Now that you have compiled a list of potential manufacturers, you have to match the factory to the orders. If your collection is multi-category and includes, for example, tailoring, jersey and soft dresses, then your choice of manufacturer will be determined by their technical capabilities. If, when you visited them, they were making lined tweed skirts, are they going to be able to successfully deliver a docket of silk dresses? Despite what the factory tells you, your decision to work with them or not can only be based upon your own observations. The safest way to select the right factory for you, is on the basis of a sample that they make for you of the style in question – although cost is an obvious factor here.
Points to consider
So at this stage you have your sales orders, your fabric and trim requirements and you know who is going to make the docket.
Best practice is now to make a production booking with your factory so that they can ‘block out’ some production space for your orders. This production booking will be influenced by the delivery date of your fabric and trims. If your component dates are delayed then you need to alert the factory so that the production booking dates can be extended. Remember that production cannot commence until all fabrics and trims are in place.
In an ideal situation you should collect all fabric and components in one place so that once everything has been delivered to your studio you can pass it to the factory with the docket (their purchase order). This way you are giving the factory everything they need to make the order at the same time. If it is possible, this is undoubtedly the best process, as it dramatically increases the chances of the factory being able to keep to agreed delivery dates.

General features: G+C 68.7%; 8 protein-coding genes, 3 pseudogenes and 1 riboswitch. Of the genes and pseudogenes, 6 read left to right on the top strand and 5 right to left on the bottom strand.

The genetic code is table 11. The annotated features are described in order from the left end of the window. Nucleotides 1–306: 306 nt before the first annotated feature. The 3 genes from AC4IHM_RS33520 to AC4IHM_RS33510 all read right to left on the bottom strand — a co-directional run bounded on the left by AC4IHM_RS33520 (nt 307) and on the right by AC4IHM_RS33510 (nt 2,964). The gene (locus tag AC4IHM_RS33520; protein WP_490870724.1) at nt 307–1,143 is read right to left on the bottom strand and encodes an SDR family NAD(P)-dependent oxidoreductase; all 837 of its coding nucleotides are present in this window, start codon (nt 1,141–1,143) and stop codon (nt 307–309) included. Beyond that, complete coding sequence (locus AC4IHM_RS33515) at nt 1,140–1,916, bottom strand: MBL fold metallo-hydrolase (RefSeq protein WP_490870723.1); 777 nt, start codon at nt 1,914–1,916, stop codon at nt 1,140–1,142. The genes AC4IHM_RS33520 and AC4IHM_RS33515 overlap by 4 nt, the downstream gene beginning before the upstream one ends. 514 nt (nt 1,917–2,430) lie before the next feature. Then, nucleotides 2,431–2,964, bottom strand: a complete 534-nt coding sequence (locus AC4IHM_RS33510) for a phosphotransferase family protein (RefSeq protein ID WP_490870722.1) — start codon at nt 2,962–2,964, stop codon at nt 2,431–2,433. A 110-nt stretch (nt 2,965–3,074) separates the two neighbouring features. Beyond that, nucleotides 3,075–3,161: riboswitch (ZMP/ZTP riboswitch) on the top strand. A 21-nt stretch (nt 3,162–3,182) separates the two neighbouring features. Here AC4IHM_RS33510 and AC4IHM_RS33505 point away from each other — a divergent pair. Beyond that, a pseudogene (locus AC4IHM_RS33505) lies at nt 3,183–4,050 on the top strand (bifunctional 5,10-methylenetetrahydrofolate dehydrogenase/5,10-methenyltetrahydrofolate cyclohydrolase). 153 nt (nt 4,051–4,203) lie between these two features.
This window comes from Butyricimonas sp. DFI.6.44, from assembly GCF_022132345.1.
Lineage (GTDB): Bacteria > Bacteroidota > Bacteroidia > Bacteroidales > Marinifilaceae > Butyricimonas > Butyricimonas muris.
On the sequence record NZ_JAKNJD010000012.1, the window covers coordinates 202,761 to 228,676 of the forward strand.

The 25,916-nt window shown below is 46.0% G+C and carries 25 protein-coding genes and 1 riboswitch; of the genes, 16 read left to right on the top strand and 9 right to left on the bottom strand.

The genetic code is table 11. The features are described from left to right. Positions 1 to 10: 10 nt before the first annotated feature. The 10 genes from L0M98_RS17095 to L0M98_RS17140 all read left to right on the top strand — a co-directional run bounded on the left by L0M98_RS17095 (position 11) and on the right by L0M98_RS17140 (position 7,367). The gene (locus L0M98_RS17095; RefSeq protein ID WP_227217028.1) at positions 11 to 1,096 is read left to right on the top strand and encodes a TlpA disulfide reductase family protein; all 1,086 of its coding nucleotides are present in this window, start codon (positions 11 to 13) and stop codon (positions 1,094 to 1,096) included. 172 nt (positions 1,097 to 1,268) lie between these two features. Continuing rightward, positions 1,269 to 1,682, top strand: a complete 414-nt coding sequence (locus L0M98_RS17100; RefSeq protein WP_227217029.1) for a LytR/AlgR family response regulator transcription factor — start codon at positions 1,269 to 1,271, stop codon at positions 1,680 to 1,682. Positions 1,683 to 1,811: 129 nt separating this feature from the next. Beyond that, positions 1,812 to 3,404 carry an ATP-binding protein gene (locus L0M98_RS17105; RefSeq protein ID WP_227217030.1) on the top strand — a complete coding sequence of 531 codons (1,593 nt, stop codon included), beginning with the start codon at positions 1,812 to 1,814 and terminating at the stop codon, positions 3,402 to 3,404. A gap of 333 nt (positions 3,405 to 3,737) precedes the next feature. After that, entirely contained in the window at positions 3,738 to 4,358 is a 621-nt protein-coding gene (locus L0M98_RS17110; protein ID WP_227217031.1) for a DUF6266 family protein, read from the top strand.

However, it is not always practical and it is sometimes hard to avoid sending deliveries of fabric and trims direct from the supplier to the factory. If this direct delivery occurs, it is very important that you tell the factory and that they are able to take responsibility for recording the direct delivery and notifying you that it has come to them.
The docket is the order to your factory that tells them exactly:
It is very important that the details are correct. For example, it is too late to change the size breakdown when the cloth has been cut.
Most professional production managers will use a variety of methods to maintain contact with their factories. Progress can be monitored by phone and email updates but there is absolutely no substitute for visiting the factory on a regular basis. By visiting their premise regularly you are more likely to develop a rapport with the factory and create a good working relationship.
Once the garments are ready it is your responsibility to get them from the factory to your chosen location. The garments should be thoroughly checked for quality and quantity before they leave the factory. It can be difficult to rectify any problems once they leave the makers’ premises.
Be very careful about sending interns or part-time staff to collect the finished garments.
The factory will have spent a long time pressing and finishing the order and careless handling will negate much of their work.
Inevitably, despite everyone's best endeavours, things sometimes go awry when using factories.
The most common problems in dealing with manufacturers are:
How the problem is handled with the factory will have a significant impact not only on the order but also on your relationship with the management and staff of the factory as well as on your customers. It is important that production problems have as little impact as possible on your customers and their perception of you as a reliable fashion supplier.
Getting into a dispute with a factory that is producing your orders should be avoided at all costs. Many thousands of pounds will be tied up in the orders you have entrusted to the manufacturer. In addition, your reputation in the industry will be judged on how efficiently you produce and deliver. If you enter into a dispute that cannot be easily resolved you run the risk of incurring cancellations, and other financial penalties, as well as risking damage to your reputation.
While the courts are there to deal with commercial disputes, this is really the very last course of action that you should consider and is the least favourable option.